By the way, I wanted to note that what I do use sometimes (I don’t need it, but it’s a nice help) is Ambience sounds. A landscape of sound that serves as background. I use Audacity to make them myself. For example: A muffled old radio broadcast, the sounds of someone cooking, rain, wind, etc. Anything can be recreated once you find the audio files, as easy as in youtube.
    I appreciate knowing there are other MaDDers who don’t use music, I keep fearing that by the time the medical community starts taking this seriously they’re gonna include music as a “must” to be considered a MaDDer!

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    1. That’s so interesting. Thanks for explaining your experience. Fascinating that you daydream about singers, and therefore must be daydreaming about music, and yet music itself still isn’t something you need to daydream. I think it just underlines that even though most daydreamers do use music, it isn’t an integral part of the daydreaming experience. I’ve always felt that it can’t be, because I’m quite sure there were maladaptive daydreamers long before we invented music, or at least long before music became the constant background that it is in our modern lives. And, yes, I agree that there’s a danger that people will start to think that if you don’t daydream to music then you’re not a “proper” maladaptive daydreamer.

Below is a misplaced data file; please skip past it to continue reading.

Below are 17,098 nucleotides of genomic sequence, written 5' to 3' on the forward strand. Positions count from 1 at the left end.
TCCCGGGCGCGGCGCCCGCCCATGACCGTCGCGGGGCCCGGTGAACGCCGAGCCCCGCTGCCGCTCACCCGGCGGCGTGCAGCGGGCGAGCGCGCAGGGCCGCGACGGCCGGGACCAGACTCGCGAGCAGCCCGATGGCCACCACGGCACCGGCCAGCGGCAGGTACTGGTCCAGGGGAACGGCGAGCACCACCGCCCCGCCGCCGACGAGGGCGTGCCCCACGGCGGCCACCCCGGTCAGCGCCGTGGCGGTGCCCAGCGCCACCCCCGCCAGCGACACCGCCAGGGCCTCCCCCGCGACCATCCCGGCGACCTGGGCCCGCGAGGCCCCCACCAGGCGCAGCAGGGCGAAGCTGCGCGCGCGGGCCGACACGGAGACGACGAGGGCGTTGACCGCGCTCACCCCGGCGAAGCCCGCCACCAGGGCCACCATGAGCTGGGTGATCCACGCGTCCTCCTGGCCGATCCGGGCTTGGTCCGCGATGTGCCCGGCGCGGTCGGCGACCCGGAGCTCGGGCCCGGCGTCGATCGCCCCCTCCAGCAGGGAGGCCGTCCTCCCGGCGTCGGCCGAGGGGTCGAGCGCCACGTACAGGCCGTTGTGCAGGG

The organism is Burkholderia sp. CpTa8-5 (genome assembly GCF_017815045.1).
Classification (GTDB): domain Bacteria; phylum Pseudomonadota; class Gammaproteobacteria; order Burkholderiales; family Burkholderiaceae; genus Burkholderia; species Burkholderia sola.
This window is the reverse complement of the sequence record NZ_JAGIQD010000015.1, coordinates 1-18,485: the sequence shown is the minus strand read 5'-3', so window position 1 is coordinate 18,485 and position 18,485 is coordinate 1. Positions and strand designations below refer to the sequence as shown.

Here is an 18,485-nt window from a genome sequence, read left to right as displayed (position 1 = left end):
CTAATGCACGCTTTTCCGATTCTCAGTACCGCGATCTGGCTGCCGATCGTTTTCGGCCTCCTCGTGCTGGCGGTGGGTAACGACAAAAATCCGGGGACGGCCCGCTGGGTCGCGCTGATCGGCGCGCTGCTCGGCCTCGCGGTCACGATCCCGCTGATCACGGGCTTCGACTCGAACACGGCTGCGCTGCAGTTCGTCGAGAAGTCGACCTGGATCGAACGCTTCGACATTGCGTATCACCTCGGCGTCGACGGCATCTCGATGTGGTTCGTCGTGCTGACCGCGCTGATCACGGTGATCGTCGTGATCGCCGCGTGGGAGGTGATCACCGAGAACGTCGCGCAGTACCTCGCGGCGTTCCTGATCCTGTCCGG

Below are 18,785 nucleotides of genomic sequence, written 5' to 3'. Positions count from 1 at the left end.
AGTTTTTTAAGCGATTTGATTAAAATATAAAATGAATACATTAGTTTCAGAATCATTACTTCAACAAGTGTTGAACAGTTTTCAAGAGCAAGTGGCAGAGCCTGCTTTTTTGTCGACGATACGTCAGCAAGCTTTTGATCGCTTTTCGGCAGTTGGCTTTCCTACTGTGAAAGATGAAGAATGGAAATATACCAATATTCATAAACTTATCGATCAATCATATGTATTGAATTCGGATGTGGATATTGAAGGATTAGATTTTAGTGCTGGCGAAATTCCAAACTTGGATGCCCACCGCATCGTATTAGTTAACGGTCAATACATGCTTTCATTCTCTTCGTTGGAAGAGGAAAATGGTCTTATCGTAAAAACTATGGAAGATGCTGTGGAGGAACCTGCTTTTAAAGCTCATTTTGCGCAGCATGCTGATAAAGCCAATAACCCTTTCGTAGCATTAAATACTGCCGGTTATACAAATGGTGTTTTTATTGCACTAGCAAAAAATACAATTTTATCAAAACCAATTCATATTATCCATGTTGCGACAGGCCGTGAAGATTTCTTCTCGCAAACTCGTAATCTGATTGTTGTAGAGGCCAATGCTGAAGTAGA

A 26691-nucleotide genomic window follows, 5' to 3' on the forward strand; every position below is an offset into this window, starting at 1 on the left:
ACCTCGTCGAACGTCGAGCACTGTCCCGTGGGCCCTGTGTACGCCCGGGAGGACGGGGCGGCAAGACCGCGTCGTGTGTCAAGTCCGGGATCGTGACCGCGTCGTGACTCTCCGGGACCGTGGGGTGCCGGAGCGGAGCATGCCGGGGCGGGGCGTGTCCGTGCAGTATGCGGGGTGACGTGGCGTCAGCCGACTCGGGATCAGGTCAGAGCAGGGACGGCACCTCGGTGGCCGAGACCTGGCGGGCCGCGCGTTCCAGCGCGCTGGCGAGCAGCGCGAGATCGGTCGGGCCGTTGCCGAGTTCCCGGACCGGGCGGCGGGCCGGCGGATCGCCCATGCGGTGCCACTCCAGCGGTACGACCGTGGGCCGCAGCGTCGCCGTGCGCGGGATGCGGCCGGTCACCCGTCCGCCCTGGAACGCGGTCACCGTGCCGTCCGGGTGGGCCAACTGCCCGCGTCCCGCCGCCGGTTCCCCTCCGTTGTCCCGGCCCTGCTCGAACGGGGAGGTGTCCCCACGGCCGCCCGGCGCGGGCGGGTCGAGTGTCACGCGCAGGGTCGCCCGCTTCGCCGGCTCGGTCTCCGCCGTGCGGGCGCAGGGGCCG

Interesting also that some of the singers in your daydreams are dead in real life. That’s something else I’ve heard people struggle with – keeping a character alive after the person they based them on dies. It’s another thing I can’t talk about from experience, as my characters are fictional and not based on real people, alive or dead. But I’ve always thought that the character in your head is quite separate from the real person you based them on, and therefore it shouldn’t really matter if the real person is dead. But I wonder if maybe that’s why you’re not embarrassed by it? The real person is never going to know you based a character on them, and can never have an opinion about it. Of course, that’s true for most daydreams about living celebrities as well, but I guess it’s a bit more definite when they’re dead.